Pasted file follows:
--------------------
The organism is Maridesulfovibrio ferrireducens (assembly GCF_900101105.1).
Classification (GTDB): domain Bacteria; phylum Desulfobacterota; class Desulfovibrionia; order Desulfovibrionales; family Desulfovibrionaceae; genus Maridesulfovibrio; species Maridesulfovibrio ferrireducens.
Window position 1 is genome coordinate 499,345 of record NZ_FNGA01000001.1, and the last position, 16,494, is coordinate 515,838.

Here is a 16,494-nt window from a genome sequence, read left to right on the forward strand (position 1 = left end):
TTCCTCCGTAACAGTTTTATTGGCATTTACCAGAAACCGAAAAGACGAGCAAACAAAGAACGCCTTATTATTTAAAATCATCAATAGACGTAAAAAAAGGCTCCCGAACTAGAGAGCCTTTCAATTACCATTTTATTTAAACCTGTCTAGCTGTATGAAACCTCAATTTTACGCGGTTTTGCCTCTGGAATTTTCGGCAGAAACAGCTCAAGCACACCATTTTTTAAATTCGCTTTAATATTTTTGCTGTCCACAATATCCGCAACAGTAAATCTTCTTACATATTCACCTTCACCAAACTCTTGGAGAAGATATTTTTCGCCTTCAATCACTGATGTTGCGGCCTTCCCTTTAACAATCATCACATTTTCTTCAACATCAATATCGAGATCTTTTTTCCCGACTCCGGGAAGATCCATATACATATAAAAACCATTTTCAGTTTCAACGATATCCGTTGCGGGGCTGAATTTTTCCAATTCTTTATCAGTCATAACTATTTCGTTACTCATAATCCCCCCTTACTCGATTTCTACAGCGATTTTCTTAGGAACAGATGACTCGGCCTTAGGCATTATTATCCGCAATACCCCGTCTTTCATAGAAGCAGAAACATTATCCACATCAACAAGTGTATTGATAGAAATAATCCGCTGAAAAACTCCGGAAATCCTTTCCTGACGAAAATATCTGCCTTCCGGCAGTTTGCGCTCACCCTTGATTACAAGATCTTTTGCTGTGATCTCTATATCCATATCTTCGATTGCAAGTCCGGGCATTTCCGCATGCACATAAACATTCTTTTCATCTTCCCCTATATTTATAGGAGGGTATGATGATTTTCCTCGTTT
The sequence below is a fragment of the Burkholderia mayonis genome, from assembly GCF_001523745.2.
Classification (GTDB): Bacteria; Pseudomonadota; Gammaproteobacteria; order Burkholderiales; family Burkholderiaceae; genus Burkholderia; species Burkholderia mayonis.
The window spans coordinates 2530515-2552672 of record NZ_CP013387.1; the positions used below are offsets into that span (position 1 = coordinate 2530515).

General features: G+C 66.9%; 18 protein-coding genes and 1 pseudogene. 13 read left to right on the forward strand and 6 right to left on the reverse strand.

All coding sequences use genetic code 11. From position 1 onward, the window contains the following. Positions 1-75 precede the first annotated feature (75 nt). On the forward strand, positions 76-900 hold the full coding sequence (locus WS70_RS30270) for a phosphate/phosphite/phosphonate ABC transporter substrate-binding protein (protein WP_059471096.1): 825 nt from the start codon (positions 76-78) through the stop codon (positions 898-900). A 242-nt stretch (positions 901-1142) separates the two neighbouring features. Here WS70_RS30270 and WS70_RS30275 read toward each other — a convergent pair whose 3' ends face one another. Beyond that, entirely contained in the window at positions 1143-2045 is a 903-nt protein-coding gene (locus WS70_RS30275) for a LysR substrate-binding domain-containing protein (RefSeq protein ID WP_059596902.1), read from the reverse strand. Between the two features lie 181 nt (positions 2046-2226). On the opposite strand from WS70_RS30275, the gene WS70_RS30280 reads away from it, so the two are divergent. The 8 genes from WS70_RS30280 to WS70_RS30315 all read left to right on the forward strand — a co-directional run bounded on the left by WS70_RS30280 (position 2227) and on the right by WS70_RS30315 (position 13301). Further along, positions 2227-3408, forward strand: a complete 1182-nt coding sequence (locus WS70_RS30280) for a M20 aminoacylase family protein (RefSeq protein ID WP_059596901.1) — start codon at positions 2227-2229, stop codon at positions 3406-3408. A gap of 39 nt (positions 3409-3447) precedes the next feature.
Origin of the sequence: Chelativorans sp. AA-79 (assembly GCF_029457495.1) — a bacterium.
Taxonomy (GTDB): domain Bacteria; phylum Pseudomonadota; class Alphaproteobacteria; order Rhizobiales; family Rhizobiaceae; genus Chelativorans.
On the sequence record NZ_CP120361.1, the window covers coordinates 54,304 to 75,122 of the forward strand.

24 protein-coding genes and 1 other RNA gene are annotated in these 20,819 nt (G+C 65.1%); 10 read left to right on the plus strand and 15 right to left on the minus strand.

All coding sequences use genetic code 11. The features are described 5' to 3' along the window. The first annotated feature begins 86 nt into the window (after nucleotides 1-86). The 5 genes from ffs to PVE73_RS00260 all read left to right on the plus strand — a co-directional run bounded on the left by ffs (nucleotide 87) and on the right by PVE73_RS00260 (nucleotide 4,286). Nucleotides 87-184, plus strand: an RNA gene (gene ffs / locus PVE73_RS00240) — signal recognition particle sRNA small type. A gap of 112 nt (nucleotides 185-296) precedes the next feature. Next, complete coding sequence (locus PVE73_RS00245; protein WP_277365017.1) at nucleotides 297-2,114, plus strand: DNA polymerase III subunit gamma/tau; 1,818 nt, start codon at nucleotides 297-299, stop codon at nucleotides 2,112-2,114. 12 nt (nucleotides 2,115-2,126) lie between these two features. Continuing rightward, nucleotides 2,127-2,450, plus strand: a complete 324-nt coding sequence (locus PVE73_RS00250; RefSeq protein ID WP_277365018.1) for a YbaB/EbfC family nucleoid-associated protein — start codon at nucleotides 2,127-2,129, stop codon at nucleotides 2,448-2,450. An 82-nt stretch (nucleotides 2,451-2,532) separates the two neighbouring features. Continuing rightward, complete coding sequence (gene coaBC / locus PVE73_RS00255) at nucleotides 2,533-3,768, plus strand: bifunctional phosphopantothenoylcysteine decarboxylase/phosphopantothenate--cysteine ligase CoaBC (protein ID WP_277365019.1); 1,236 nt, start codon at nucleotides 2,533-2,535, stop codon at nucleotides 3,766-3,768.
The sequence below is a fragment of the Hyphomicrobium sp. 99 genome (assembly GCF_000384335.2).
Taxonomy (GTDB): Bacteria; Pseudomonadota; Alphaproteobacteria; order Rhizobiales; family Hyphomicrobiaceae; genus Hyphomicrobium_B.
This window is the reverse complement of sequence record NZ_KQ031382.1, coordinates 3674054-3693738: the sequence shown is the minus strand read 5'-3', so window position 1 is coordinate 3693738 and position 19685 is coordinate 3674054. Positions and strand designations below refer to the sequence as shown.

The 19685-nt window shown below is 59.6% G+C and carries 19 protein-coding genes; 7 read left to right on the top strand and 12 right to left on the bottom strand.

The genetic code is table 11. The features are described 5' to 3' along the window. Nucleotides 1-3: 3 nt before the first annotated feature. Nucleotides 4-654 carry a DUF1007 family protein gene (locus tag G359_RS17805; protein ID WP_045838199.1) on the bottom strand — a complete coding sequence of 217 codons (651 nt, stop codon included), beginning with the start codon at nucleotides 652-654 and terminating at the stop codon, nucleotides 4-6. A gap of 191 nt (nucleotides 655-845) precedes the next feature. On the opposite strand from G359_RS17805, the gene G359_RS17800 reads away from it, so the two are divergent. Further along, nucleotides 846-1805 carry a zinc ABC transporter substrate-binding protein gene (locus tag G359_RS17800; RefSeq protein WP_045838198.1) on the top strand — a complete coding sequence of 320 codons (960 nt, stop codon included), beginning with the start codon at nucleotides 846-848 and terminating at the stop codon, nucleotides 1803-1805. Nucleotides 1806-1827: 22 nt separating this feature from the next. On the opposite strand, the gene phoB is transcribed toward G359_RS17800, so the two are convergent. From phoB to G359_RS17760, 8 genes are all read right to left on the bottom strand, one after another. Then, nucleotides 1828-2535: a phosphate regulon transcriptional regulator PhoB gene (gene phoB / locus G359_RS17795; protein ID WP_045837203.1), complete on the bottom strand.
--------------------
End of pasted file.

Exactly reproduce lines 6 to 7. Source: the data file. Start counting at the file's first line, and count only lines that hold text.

The sequence below is a fragment of the Burkholderia mayonis genome, from assembly GCF_001523745.2.
Classification (GTDB): Bacteria; Pseudomonadota; Gammaproteobacteria; order Burkholderiales; family Burkholderiaceae; genus Burkholderia; species Burkholderia mayonis.